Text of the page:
Burn ban goes into effect Saturday in New York as officials warn of dry conditions

The ingredients for a wildfire were all around us coming out of a dry winter, according to the New York State Department of Environmental Conservation.

Wildfires were once again a concern in New York state, after intense smoke threatened the quality of our air last year. DEC is putting in place its annual burn ban from March 16 to May 14.

Brush and other surfaces like the Pine Bush Preserve in Albany is usually covered in snow or is wet, but this year, it’s dry, making the perfect conditions for a backyard fire to get out of hand.

“That’s where we find ourselves right now, coming out of a relatively mild winter with very little snow cover on the ground,” said DEC Commissioner Basil Seggos.

Seggos joined forest rangers at a news conference Thursday to ask people not to burn brush – meaning open fires and burning trash is prohibited.

“Open burning, that’s the burning of debris, sticks, the kinds of things when you’re cleaning out your yard, that is the largest cause of spring wildfires and that always has been,” he said.

DEC has been banning brush burning since 2009. Wildfires have decreased 40% in New York State in that time.

Still, forest rangers respond to dozens of wildfires each year. Ninety-five percent of them are caused by people, DEC said.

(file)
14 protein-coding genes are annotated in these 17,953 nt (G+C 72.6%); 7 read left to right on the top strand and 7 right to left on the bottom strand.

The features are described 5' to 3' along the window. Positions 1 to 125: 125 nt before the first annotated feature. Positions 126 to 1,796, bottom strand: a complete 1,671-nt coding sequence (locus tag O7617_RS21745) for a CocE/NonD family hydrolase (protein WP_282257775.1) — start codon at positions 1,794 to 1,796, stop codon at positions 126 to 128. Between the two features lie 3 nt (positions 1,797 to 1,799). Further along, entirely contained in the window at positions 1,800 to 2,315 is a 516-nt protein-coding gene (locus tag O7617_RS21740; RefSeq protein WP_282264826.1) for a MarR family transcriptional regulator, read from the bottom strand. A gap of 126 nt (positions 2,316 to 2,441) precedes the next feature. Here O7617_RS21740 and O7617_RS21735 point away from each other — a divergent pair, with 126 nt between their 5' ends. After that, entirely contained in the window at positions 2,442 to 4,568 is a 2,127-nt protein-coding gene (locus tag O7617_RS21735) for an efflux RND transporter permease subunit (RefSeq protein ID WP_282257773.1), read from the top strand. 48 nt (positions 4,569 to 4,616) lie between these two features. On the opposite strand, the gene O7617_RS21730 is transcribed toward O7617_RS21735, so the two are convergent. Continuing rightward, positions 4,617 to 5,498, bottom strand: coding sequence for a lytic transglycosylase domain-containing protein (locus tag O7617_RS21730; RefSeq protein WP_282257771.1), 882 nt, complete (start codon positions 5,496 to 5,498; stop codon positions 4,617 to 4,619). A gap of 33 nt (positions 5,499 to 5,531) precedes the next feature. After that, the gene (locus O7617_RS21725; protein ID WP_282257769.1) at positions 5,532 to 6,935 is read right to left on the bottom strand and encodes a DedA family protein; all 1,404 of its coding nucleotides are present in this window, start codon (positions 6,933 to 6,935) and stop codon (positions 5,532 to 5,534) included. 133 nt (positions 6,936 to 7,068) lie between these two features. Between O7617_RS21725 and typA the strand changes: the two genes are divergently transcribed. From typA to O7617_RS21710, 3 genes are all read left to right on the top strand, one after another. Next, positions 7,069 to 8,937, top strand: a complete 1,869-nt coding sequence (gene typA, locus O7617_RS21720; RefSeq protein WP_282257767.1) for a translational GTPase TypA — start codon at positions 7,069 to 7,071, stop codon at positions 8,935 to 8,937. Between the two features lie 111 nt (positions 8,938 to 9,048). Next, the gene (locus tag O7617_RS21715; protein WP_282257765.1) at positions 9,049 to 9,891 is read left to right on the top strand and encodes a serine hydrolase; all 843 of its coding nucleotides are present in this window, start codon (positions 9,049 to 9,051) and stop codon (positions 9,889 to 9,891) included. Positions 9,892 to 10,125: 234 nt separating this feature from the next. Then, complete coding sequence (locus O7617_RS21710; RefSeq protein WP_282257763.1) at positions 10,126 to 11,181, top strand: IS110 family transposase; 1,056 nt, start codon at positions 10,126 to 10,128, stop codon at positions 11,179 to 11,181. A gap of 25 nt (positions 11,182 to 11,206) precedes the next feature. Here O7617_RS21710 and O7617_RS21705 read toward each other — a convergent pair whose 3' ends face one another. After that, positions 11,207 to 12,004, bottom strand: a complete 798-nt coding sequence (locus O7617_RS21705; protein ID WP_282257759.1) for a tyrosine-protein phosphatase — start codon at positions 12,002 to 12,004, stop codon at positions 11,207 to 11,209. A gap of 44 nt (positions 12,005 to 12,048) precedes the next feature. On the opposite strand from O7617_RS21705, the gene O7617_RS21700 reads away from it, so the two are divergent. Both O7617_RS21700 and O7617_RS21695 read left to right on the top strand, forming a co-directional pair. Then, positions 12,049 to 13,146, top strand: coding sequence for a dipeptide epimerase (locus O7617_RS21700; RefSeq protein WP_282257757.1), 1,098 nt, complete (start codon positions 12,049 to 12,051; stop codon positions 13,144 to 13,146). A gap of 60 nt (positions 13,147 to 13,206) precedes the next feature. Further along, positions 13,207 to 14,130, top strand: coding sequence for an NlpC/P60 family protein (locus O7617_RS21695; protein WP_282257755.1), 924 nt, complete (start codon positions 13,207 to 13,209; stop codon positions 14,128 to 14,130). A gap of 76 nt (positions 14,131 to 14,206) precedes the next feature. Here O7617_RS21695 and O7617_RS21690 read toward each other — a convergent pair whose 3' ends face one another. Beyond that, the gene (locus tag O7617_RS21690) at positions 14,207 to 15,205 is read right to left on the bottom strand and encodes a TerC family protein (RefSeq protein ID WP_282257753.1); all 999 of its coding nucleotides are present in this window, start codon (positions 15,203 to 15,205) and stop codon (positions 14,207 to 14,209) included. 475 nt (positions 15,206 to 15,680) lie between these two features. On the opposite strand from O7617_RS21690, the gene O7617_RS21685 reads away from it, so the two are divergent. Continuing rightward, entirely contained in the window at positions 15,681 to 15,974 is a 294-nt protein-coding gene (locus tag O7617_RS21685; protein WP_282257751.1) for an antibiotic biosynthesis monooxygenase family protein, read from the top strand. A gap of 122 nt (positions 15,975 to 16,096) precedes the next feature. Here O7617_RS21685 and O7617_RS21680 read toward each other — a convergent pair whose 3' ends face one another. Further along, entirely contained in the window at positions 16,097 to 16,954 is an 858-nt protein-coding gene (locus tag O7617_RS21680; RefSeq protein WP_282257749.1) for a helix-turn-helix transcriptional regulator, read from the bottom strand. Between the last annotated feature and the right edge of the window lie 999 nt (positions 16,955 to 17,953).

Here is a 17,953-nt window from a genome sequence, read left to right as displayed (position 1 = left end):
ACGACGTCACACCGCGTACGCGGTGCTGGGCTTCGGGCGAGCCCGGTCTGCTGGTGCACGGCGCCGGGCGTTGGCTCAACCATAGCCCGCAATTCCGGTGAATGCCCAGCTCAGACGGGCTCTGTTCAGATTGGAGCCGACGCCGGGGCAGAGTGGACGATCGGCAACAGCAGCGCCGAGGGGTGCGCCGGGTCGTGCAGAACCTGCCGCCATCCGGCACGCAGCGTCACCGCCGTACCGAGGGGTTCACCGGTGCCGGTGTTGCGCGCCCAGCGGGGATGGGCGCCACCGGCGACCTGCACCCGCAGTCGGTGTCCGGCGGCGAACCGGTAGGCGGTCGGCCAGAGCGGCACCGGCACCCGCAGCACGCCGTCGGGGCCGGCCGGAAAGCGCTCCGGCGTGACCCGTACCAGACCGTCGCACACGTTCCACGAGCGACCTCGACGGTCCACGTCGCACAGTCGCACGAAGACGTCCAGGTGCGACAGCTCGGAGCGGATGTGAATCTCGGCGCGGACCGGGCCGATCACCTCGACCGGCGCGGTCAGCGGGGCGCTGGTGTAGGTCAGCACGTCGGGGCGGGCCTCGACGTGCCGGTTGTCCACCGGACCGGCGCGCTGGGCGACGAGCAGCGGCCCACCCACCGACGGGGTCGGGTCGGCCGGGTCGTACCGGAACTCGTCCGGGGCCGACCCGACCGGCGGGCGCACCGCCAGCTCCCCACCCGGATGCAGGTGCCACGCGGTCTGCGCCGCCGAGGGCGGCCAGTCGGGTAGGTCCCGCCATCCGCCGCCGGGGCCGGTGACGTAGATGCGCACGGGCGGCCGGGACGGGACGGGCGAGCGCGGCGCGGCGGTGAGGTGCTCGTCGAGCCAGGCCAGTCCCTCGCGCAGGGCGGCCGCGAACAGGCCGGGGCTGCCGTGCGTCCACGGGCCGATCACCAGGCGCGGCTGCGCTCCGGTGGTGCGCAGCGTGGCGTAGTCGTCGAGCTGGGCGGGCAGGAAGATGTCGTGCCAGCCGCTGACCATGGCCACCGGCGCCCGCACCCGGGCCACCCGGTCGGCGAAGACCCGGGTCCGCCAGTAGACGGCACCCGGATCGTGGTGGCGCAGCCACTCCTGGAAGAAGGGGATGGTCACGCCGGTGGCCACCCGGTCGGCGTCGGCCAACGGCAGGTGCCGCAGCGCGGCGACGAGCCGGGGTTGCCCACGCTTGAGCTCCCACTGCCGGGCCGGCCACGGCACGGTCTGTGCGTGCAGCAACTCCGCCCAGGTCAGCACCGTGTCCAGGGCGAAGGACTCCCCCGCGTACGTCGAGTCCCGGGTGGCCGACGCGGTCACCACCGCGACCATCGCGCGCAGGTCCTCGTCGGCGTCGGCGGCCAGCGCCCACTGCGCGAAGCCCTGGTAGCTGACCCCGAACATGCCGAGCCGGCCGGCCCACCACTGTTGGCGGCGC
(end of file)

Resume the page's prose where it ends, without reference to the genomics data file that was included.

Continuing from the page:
“A lot of the fires that we do respond to were somebody’s legal fire yesterday, they don’t put it out properly, they think it’s out, they leave it, and the next afternoon the sun starts shining, the fire’s still got a little bit of coals going, and it takes off into a wildfire,” Fire Management Officer Captain Scott Jackson said.

In the summer of 2023, smoke from Canadian wildfires filled New Yorkers’ lungs and created apocalyptic scenes from New York City to Albany and beyond. DEC said it was an example of the danger fires pose.

This season is already showing the potential for fires, they said.

“We have seen favorable conditions for fires over the last few weeks,” Seggos said. “There is certainly a misconception that New York and its landscape is not a fire-prone environment. This is not a western states phenomena. Eastern states like New York regularly have fire conditions, especially in the spring.”